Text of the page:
Like gigantic up-ended Alpenhorns, two enormous upturned cones dominate their surroundings in Jarrow and Howdon, either side of the River Tyne. Unadorned concrete, stretching high into the sky, they pack an enormous visual punch. I don’t know about all those Viking-influenced artworks of George RR Martin’s Song of Ice and Fire magical horns. I’m pretty sure that the Horn of Winter looks like this:
In reality they are the chimneys of the ventilation shafts for the Tyne Tunnel, which opened in 1967, the idea of an electric monorail having earlier been rejected, possibly as more of a Shelbyville kind of an idea. They were designed by Ryder and Yates, an architectural practice that specialised in Modernism and Brutalism and worked on many buildings in Newcastle and the surrounding area. I know it was only the week before last that the article was about Liverpool’s Kingsway Tunnel ventilation shafts, but during the research for that, I accidentally came across some information for these two, and it was too good to keep for later.
You see, according to Newcastle City Council’s Tyne and Wear Archaeology Office, the Tyne Tunnel’s ventilation shafts were intended to respond to the character of the local area… and at the same time were inspired by chimney pots in Venice. The one in Italy. I have looked long and hard and I have to tell you now that I can’t find any particular connection between Tyneside and Venice, except for a crane which was built in Newcastle by Armstrong, Mitchell and Co and shipped out to Venice in the 1880s.
The Tyne Tunnel ventilation shaft chimneys do respond to the area in the sense that they are impressive structures which are defiantly modern, and therefore the sort of thing Newcastle has been building for ages, best seen in its stunning array of city centre bridges, each one exemplifying the impact of the latest advances in transport and engineering.
The Tyne Tunnel ventilation shafts, to me, slightly suggest an architect doing what they wanted to do anyway, and then reverse-engineering an explanation for it. Also a client who failed to ask, “What, exactly, and do bear with me because I’m only a city planner and not an architect, do two concrete cones that are based on chimney pots in Venice, have to do with Tyneside, England? You see, I know that the Italians were masters of glassmaking in the middle ages, and that there’s a glass works down in Monkwearmouth, but that’s on the River Wear, isn’t it? It’s not on, you know, the Tyne. Also there was that crane we sent there in the 1880s. Is that it?”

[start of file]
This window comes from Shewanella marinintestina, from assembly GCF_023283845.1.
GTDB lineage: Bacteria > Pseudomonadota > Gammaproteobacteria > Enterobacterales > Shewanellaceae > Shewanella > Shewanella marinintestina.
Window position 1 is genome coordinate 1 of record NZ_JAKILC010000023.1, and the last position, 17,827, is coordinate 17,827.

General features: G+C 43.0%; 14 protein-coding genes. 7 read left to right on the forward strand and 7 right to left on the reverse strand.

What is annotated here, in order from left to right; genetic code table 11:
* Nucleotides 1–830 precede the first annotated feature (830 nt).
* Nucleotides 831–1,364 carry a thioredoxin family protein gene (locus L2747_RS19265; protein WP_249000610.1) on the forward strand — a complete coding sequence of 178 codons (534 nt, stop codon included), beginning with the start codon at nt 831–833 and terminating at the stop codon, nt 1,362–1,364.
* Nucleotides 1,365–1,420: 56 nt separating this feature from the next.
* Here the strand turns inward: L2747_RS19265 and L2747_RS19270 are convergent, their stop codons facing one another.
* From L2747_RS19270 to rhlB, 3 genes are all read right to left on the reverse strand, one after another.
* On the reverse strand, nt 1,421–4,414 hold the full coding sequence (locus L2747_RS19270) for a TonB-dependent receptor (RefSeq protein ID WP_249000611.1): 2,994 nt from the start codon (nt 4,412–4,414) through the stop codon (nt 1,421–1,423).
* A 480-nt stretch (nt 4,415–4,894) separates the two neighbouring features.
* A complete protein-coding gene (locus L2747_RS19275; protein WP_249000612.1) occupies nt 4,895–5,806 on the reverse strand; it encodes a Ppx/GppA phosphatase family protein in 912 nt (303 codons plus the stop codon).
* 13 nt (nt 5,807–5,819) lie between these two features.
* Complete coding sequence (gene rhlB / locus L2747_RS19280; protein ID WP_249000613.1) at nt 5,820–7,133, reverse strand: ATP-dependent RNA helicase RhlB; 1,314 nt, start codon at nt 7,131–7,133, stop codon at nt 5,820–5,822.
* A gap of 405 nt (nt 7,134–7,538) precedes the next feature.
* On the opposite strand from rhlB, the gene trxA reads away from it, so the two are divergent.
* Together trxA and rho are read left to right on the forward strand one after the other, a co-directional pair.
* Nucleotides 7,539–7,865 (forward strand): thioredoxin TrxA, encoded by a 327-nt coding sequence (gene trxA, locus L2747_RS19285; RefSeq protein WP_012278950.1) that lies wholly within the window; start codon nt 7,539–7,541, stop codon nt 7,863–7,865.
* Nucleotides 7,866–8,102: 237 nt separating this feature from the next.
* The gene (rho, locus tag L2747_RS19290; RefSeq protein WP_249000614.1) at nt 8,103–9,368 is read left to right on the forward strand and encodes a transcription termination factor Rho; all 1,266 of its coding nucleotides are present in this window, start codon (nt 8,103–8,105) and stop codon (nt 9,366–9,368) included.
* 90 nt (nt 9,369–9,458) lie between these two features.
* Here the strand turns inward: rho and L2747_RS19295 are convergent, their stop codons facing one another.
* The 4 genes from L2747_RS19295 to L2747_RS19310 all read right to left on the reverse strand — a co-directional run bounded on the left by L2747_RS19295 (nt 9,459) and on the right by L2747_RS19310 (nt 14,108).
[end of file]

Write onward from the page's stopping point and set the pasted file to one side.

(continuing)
Ryder and Yates simply liked Venetian chimney pots, I think, and just used the shape whenever they could. Several of their buildings sported them. Some of them are still there, like these on a former British Gas Engineering research building:
I expect they told British Gas that they responded to Killingworth’s links to Venice’s local gas supply market.
It might be crossing your mind by now to wonder just how much these north-eastern chimney pots look like their counterparts in Venice. This gives a good idea:
So quite a lot then. But why were Venice’s chimney pots built in such a distinctive manner? It’s all to do with the thatched roofs that many Venetian buildings used to be finished with. Ironically, for a city built with canals instead of streets in a basic failure to understand the requirements of highway planning, Venice was at one point perpetually at risk of burning to the ground. Embers from wood-burning fires would drift from chimneys with potentially disastrous results. The wide, inverted cone shape of Venice’s chimney pots was developed to trap the embers and let out only the much smaller smoke particles. This book speculates that the design also kept out the rain and improved the draught of the fires below. Wood burns a lot cooler than coal (although it’s relative, I know) so a good draught is very helpful, as trendy types with show-off wood-burning stoves know all too well.
As the book also notes, exactly the same chimney shape occurs in another transport context, that of wood burning steam locomotives. At one point found all over the world, they are particularly associated with early American railroads. The plentiful supply of trees made wood an ideal choice of locomotive fuel for American railroads as they pushed westward. But again, there was the problem of burning embers being released, setting fire to trackside vegetation, or the locomotive’s own tender full of wood, or even more unfortunately, the hauled wooden passenger carriages of the train itself.
Wood burning locomotives fell out of fashion as American railroads made the switch to coal (it burns hotter, so it has a better power to weight ratio) or indeed electricity in the biggest American cities at the start of the 20th Century, a lesson we’re still trying to learn here in the country that gave the world its railways in the first place, more than a hundred years later.
So that’s how you go from the Tyne Tunnels to American railroads, via Venice. Meanwhile, I’m off to feed my wood-burner.